Date of Award

Spring 5-2019

Author's School

Graduate School of Arts and Sciences

Author's Department


Degree Name

Master of Arts (AM/MA)

Degree Type



Pain is often conceptualized as an experience that is both physical and emotional. These two components are often difficult to distinguish, which may contribute to the experience of chronic physical pain without an apparent physical cause. In the current two studies, I sought to examine whether emotional pain is associated with physical pain severity for individuals with chronic pain. Emotional pain and the more specific experiences of psychological and social pain have been defined as the experience of pain affect in response to non-physical stimuli (i.e., thwarted belongingness, loss, social rejection). In Study 1, I found that emotional and psychological pain were significantly positively correlated with physical pain intensity among individuals with chronic pain. In Study 2, I used an idiographic approach to examine whether emotional and physical pain can be conceptualized as distinct constructs that prospectively predict one another for individuals with chronic pain. In two individuals, I found that emotional and physical pain did represent distinct factors; however, neither predicted the other over three-hour lags. Implications for further idiographic and nomothetic research are discussed.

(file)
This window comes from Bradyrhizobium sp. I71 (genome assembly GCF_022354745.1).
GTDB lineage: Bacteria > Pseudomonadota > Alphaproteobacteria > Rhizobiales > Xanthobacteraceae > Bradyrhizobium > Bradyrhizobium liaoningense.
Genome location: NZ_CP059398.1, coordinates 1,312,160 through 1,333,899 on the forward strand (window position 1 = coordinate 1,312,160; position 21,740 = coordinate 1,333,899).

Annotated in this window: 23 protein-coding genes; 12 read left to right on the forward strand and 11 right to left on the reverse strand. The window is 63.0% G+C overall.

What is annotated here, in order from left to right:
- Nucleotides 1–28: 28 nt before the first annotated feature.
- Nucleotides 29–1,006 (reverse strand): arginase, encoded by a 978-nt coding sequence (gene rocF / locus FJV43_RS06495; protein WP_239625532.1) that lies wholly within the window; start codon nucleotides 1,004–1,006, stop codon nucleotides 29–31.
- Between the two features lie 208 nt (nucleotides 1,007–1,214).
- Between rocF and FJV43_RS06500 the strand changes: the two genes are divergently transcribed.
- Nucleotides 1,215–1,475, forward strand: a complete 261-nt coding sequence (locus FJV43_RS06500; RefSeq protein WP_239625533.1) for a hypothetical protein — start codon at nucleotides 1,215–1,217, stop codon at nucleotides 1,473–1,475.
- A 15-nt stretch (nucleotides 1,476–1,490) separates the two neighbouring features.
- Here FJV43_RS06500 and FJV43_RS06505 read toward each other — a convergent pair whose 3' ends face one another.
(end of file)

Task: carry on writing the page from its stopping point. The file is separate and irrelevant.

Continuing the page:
English (en)

Chair and Committee

Thomas Rodebaugh, PhD

Committee Members

Renne Thompson, Brian Carpenter


Permanent URL: https://doi.org/10.7936/fx22-6717